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Profiling Leslie Garland Bolling, Renowned Carver Of Wooden Figures

Leslie Garland Bolling

 

Leslie Garland Bolling carved wooden figures that drew national attention in the first half of the twentieth century. Bolling, the son of a blacksmith from Surry County, attended Hampton Normal and Agricultural Institute and graduated from Virginia Union University. To make a living, he worked in Richmond as a porter, letter carrier, and utility tradesman. In his spare time, Bolling carved sculptures out of poplar wood with pocket knives and a scroll saw. The majority were single human figures standing between a foot and two feet tall.

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A Richmonder introduced Bolling to New York art critic Carl Van Vechten, who became one of the artist’s supporters, following a group exhibition at the Richmond Young Women’s Christian Association. The self-taught carver received an award in 1933 at an exhibition in Washington, D.C. sponsored by the Harmon Foundation, which supported African American art. Later that year, at Howard University, he displayed four more sculptures.

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Bolling frequently depicted African Americans at work or at play. Among his most well-known works was the Days of the Week series of seven figures, which depicted black people going about their daily lives. Bolling was the first African American in Virginia to have a one-man exhibition at the Richmond Academy of Arts in January 1935.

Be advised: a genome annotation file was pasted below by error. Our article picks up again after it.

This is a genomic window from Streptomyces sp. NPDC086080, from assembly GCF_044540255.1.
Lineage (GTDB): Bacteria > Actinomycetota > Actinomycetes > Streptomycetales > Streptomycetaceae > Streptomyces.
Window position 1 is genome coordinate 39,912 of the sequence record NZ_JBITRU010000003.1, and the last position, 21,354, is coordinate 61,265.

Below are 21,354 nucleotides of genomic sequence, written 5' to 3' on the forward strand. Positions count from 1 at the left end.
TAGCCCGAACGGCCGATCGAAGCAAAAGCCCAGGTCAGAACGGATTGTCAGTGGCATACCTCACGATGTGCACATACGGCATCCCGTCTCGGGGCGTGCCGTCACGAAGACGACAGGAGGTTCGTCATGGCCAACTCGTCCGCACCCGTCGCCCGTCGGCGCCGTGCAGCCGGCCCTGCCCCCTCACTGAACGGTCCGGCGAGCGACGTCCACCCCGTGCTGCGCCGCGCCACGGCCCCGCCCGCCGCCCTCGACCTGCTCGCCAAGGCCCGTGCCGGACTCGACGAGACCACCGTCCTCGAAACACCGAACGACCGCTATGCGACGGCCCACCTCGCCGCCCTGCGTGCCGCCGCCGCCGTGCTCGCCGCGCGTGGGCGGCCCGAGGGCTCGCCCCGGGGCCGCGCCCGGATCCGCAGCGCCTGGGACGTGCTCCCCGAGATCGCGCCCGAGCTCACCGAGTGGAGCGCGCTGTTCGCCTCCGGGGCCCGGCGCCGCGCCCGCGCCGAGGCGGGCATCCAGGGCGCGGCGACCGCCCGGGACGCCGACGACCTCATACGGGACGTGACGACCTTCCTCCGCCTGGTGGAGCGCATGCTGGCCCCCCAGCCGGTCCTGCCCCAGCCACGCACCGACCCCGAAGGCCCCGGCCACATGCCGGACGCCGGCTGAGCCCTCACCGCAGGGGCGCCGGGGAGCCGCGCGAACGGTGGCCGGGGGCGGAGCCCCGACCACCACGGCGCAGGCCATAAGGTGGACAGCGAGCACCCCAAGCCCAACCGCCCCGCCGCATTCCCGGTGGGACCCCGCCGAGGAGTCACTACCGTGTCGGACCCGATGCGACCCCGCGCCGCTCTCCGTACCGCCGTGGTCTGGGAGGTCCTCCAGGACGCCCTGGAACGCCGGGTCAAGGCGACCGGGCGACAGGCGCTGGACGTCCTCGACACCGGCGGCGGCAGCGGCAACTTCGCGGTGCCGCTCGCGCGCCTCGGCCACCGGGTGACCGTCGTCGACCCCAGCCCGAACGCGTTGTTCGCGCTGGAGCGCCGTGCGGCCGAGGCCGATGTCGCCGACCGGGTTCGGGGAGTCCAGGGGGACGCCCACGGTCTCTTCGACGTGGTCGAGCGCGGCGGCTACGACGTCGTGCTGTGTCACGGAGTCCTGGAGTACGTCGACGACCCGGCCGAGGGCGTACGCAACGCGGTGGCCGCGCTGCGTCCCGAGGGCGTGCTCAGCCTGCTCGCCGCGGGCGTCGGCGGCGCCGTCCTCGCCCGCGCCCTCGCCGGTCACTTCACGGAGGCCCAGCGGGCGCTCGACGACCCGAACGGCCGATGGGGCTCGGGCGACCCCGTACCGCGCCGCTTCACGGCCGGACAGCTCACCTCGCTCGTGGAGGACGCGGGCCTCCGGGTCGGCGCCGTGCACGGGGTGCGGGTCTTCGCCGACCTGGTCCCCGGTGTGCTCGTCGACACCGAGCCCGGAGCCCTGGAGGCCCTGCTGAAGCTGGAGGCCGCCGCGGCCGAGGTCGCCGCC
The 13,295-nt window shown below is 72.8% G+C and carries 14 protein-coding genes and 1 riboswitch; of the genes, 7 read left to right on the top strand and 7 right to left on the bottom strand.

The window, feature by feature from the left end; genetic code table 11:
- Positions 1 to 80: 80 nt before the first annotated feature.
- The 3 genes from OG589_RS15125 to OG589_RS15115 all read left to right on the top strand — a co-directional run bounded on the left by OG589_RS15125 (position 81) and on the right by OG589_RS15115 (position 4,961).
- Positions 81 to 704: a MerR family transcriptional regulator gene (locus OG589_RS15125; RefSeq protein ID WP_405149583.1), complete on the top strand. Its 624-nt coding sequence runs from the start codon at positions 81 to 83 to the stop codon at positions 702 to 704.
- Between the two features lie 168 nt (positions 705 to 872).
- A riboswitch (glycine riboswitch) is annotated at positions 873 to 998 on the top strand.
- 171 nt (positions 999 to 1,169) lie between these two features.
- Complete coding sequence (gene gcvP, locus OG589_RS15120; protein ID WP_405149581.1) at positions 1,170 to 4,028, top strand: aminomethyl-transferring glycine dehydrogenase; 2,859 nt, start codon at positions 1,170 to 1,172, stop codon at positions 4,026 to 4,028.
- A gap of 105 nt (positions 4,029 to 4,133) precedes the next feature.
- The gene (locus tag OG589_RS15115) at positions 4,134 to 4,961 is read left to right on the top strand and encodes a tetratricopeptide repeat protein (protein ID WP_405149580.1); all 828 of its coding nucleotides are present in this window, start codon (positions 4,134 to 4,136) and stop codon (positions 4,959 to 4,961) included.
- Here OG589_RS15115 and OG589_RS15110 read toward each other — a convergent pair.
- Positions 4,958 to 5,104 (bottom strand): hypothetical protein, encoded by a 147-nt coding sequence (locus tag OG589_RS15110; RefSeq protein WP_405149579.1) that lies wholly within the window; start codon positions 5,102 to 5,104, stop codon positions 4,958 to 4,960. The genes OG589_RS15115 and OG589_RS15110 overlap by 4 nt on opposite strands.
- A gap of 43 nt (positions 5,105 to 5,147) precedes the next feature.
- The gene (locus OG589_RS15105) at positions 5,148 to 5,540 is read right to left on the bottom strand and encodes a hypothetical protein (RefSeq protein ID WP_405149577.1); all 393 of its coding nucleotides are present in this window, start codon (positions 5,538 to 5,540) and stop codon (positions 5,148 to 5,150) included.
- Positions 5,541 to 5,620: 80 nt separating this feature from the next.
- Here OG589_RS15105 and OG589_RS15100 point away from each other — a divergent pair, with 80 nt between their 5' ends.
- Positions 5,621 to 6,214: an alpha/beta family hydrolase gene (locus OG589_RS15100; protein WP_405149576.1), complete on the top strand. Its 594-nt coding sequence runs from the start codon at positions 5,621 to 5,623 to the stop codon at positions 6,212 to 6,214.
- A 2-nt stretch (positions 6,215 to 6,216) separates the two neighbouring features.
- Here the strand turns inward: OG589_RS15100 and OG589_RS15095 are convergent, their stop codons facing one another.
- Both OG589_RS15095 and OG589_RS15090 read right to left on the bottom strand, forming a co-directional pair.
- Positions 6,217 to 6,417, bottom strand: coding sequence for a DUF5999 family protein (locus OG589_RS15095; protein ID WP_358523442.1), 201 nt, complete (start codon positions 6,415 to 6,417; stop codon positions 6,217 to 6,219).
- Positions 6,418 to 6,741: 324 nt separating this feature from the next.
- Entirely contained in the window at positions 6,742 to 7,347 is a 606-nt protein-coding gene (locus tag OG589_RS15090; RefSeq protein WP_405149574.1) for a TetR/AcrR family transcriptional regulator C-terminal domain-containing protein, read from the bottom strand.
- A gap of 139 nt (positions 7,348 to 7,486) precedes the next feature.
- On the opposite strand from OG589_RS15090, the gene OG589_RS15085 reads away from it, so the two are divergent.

Leslie Garland Bolling

The William D. Cox Gallery in New York held a one-man show of seventeen of Bolling’s works, including the completed Days of the Week series, in June 1937. Bolling collaborated with Richmond leaders to establish the Craig House Art Center, a Works Progress Administration project that opened in 1938 to teach African Americans about art and its appreciation.

 

Before the center closed in 1941, Bolling taught woodcarving and displayed some of his sculptures there. Bolling displayed a few more pieces, but by the time he died in 1955, he had most likely stopped carving. Scholars have documented more than eighty of his sculptures, but only about half of them are still missing.

 

Bolling’s work can be found at Yale University, the Virginia Museum of Fine Arts, and the Valentine Richmond History Center. Bolling died in New York on September 27, 1955.

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